And my grandmother, as spunky as the day is long, has that marvelous combination of a sharp tongue & a gentle heart. She’s sick now, and spends most of her time in a wheelchair (begrudgingly, I might add) and waiting for others to help her with everything from meals to bathing and getting into bed, but when she was younger she took matters into her own hands all too readily—like the time when she got fed up with telling my grandfather that she wanted to call a contractor to come and shorten the counter space in the kitchen and finally grabbed a chainsaw and just sawed the end off herself.  She didn’t let grass grow under her feet. For a lady made of that kind of sass, life with Parkinson’s is a real challenge—she has had a lot of trouble accepting that this is her life now—a hospital bed at home, a wheel-chair, a bevy of medications—and worst of all, in her mind, people doing everything for her.

I haven’t been back to their house in a couple of years, but each time I’ve visited, I’ve grown increasingly aware of my own mortality, in the light of theirs. My childhood memories of their vigor and activity are persistent, so much so that I almost have trouble reconciling those memories with what I see before me now—a man and a woman, grown fragile and tired, in the evening of life.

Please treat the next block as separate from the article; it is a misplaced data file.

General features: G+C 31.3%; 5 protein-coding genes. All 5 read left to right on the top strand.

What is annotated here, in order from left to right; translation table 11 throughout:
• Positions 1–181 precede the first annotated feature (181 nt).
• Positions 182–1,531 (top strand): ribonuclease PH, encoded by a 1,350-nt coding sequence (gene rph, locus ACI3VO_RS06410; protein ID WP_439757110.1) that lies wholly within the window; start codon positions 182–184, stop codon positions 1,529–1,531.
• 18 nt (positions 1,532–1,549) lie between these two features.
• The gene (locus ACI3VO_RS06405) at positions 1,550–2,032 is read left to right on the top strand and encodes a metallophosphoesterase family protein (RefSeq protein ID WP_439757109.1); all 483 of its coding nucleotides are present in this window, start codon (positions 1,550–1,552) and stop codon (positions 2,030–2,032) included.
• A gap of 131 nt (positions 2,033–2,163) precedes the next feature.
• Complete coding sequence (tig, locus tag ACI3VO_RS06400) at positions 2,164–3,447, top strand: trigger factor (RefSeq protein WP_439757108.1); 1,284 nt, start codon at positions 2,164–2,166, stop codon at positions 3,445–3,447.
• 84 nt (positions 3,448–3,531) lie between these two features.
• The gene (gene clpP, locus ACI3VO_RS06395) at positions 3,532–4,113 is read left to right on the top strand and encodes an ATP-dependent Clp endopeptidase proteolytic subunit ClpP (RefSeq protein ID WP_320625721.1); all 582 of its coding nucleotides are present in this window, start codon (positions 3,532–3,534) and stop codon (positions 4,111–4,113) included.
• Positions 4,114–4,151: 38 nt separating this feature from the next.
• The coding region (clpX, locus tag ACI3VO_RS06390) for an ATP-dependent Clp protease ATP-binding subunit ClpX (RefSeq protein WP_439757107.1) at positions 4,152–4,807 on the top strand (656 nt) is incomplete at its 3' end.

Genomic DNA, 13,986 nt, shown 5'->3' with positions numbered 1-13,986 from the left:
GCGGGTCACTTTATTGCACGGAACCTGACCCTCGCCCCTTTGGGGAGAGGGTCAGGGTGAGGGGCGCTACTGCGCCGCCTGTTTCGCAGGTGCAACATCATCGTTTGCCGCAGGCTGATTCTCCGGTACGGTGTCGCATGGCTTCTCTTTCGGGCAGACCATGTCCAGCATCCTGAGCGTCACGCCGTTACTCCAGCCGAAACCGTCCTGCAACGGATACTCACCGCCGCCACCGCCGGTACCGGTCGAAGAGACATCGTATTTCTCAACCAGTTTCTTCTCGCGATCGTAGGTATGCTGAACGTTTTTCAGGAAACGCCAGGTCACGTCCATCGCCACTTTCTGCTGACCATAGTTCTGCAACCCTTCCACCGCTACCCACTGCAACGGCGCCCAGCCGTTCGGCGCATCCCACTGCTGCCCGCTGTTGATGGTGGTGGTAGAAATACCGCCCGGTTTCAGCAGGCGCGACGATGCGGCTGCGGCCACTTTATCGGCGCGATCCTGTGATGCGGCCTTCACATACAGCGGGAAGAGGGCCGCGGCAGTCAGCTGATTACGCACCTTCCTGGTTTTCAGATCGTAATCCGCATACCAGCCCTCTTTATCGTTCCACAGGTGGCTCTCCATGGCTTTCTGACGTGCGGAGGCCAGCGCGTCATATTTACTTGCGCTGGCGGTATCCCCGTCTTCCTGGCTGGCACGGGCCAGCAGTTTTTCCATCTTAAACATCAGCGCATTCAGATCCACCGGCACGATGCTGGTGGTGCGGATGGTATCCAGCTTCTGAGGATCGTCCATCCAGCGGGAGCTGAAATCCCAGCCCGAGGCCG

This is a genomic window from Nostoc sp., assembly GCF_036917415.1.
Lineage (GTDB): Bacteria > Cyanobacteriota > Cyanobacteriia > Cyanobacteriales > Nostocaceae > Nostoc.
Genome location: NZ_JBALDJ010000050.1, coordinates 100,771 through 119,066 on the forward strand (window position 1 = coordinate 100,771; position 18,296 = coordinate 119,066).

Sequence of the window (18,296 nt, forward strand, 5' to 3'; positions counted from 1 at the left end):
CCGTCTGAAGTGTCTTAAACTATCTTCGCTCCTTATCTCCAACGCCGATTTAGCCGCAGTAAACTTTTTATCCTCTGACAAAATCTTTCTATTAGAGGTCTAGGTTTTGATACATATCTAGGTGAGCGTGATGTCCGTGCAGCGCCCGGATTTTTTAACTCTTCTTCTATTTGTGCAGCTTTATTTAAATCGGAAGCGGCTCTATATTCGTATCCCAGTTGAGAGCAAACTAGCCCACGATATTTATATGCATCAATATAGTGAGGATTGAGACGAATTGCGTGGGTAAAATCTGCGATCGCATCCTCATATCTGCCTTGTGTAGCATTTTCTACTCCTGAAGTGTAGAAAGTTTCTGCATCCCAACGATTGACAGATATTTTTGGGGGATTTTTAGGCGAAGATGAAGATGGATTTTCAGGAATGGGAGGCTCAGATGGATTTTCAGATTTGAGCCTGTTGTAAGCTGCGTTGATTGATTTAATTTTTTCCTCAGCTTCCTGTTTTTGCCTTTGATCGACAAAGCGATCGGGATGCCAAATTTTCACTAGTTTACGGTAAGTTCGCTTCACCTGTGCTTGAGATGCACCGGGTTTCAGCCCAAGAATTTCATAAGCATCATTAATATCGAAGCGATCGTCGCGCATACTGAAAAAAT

Time feels like it moves faster with each passing year. I just know I’m going to blink and (unless I die younger than they will) I’ll be sitting in that same evening. I hope my husband and my children are still around me then. And I hope that, like my grandfather, I’m still singing the old hymns. 

New Lyrics.

Death, be not proud, though the whole world fear you:

mighty and dreadful you may seem, but death, be not proud—

for your pride has failed you— you will not kill me.

Though you may dwell in plague and poison, you’re 

a slave to Fate and desperate men—

so death, if your sleep be the gates to heaven,

why your confidence?

You will be no more — you will be no more — you will be no more.

Even death will die.

Even death will die. 

- “Death, Be Not Proud” inspired by John Donne’s lovely poem.